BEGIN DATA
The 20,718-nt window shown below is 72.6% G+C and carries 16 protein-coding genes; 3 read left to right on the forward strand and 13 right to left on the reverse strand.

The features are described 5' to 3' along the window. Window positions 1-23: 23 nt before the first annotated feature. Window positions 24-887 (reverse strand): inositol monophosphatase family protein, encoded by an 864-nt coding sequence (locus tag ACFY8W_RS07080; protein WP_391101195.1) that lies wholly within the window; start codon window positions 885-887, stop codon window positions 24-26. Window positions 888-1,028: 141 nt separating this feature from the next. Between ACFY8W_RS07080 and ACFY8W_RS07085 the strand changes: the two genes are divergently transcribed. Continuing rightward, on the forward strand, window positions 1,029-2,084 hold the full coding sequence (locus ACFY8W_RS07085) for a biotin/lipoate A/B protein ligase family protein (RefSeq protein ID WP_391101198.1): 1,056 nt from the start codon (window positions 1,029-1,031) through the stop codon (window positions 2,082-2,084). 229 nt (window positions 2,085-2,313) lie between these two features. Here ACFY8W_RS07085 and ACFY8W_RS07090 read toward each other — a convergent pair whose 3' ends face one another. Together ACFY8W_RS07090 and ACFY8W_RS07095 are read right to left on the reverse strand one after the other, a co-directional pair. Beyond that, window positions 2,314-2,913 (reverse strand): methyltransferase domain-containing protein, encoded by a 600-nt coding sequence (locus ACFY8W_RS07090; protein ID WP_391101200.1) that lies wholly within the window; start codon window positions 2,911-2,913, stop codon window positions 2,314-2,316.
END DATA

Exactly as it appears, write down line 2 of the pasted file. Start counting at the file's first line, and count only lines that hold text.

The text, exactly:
The features are described 5' to 3' along the window. Window positions 1-23: 23 nt before the first annotated feature. Window positions 24-887 (reverse strand): inositol monophosphatase family protein, encoded by an 864-nt coding sequence (locus tag ACFY8W_RS07080; protein WP_391101195.1) that lies wholly within the window; start codon window positions 885-887, stop codon window positions 24-26. Window positions 888-1,028: 141 nt separating this feature from the next. Between ACFY8W_RS07080 and ACFY8W_RS07085 the strand changes: the two genes are divergently transcribed. Continuing rightward, on the forward strand, window positions 1,029-2,084 hold the full coding sequence (locus ACFY8W_RS07085) for a biotin/lipoate A/B protein ligase family protein (RefSeq protein ID WP_391101198.1): 1,056 nt from the start codon (window positions 1,029-1,031) through the stop codon (window positions 2,082-2,084). 229 nt (window positions 2,085-2,313) lie between these two features. Here ACFY8W_RS07085 and ACFY8W_RS07090 read toward each other — a convergent pair whose 3' ends face one another. Together ACFY8W_RS07090 and ACFY8W_RS07095 are read right to left on the reverse strand one after the other, a co-directional pair. Beyond that, window positions 2,314-2,913 (reverse strand): methyltransferase domain-containing protein, encoded by a 600-nt coding sequence (locus ACFY8W_RS07090; protein ID WP_391101200.1) that lies wholly within the window; start codon window positions 2,911-2,913, stop codon window positions 2,314-2,316.